Skip to content

The State of Canadian Finances: Worry, Earnings, Savings, and Spending Trends

    Financial stability and security are important concerns for Canadians of all ages. With a range of economic, social, and political factors affecting individual finances, it is important to understand the current state of Canadian finances.

    Levels of Financial Worry:

    According to a recent survey by the Bank of Montreal, 50% of Canadians are worried about their finances, with 20% reporting that they are very worried. The survey also found that younger Canadians are more likely to be worried about their finances than older Canadians. For example, 60% of Canadians between the ages of 18 and 24 reported being worried about their finances, compared to 40% of those over the age of 55.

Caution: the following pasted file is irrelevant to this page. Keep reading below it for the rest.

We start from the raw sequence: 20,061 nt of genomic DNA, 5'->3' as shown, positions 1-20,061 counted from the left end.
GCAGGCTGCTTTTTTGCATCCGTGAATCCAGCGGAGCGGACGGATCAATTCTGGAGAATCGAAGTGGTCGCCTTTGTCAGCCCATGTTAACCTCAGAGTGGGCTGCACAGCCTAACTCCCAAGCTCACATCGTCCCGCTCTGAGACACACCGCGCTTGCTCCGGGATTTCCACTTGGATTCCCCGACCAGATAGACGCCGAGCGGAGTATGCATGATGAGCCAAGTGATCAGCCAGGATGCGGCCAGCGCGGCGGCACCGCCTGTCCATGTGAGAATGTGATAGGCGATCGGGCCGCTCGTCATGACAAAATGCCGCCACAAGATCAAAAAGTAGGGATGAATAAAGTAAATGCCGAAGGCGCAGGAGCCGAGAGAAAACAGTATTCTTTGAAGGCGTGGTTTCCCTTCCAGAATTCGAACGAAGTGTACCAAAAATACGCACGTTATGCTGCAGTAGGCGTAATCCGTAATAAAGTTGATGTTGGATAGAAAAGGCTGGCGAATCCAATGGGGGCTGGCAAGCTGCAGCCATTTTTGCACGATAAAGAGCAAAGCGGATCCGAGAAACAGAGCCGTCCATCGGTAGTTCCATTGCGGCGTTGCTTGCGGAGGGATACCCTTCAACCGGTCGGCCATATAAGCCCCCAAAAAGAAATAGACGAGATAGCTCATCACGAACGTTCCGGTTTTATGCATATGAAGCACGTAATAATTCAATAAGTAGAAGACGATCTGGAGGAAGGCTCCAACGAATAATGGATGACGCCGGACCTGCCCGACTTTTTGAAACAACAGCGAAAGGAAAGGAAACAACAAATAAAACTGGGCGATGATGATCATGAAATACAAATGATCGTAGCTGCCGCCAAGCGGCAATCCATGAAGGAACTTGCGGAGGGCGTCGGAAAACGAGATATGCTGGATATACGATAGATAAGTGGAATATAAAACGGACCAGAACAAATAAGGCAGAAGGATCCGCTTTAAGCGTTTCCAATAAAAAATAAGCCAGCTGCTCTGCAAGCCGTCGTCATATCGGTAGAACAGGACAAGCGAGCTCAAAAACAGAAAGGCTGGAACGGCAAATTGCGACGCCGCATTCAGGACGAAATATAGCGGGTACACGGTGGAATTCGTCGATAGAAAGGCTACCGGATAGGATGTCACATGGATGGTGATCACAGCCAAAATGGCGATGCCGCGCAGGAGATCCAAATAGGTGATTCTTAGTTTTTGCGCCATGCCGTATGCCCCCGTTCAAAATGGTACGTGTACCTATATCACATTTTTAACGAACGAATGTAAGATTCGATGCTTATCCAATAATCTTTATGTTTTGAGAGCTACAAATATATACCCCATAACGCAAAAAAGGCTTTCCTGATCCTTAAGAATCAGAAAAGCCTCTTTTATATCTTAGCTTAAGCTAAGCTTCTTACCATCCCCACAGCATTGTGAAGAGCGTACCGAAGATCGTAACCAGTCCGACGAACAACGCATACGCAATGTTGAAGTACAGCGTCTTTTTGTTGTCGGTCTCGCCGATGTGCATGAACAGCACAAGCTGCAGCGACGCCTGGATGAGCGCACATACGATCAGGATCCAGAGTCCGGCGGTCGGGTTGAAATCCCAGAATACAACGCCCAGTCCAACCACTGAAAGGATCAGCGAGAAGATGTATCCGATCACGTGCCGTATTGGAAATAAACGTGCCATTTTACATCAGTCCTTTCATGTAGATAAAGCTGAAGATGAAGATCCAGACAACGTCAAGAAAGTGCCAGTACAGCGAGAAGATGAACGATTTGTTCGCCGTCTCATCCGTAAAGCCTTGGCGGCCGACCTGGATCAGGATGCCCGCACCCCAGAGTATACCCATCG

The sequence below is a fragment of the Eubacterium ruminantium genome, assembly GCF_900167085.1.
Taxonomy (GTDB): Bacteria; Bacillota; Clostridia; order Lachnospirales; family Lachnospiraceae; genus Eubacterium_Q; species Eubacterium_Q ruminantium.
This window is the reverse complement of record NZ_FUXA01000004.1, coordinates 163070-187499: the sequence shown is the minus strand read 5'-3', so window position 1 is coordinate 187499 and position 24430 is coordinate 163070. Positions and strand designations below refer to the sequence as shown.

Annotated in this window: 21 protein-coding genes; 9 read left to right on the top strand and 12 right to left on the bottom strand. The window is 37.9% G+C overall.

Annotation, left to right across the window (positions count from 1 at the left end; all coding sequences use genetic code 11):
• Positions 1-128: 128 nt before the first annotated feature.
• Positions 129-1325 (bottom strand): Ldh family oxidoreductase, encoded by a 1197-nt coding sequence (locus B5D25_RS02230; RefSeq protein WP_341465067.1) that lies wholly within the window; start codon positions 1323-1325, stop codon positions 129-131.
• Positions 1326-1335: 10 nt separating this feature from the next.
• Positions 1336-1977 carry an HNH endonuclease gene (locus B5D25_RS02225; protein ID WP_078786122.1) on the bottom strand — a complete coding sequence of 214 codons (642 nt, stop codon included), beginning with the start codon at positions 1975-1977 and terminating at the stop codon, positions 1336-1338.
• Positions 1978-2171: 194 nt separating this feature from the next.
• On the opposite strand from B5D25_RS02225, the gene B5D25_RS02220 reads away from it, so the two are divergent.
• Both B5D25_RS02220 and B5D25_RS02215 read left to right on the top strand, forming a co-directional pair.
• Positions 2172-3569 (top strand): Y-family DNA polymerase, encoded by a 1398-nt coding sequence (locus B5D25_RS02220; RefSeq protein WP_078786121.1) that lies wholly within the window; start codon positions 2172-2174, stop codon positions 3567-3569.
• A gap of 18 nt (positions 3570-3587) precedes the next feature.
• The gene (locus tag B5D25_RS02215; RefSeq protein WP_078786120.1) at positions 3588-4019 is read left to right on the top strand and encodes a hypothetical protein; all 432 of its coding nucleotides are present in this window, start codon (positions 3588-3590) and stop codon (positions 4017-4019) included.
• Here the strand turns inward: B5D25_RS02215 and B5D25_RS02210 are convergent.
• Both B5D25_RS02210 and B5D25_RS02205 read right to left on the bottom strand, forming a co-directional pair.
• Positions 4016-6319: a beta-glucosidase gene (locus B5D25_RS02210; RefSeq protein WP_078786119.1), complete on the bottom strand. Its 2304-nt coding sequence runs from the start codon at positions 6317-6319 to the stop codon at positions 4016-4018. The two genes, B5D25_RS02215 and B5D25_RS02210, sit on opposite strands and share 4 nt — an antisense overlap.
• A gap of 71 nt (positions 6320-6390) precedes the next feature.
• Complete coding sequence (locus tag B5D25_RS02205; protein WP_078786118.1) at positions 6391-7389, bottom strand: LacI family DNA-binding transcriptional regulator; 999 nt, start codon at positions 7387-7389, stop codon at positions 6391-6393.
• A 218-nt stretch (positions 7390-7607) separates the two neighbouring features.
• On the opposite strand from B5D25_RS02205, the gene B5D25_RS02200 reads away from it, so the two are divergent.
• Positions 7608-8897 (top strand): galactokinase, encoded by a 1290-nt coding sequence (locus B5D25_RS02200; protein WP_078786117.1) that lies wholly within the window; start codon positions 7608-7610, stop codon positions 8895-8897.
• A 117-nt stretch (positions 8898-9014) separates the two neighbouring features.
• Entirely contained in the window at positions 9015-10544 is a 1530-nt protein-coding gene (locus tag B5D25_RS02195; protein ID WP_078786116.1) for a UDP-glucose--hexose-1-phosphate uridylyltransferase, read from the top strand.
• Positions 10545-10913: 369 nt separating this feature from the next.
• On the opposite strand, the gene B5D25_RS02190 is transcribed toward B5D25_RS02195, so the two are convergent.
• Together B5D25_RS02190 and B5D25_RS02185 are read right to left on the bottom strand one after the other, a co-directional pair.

Earnings:

    In terms of earnings, the average Canadian salary has increased steadily over the past decade. According to Statistics Canada, the average weekly earnings for full-time employees in Canada were $970 in 2021, up from $902 in 2011. However, the average earnings vary widely based on age, with younger Canadians typically earning less than their older counterparts. For example, the average weekly earnings for full-time employees between the ages of 15 and 24 were $586, compared to $1,238 for those over the age of 55.

    Savings: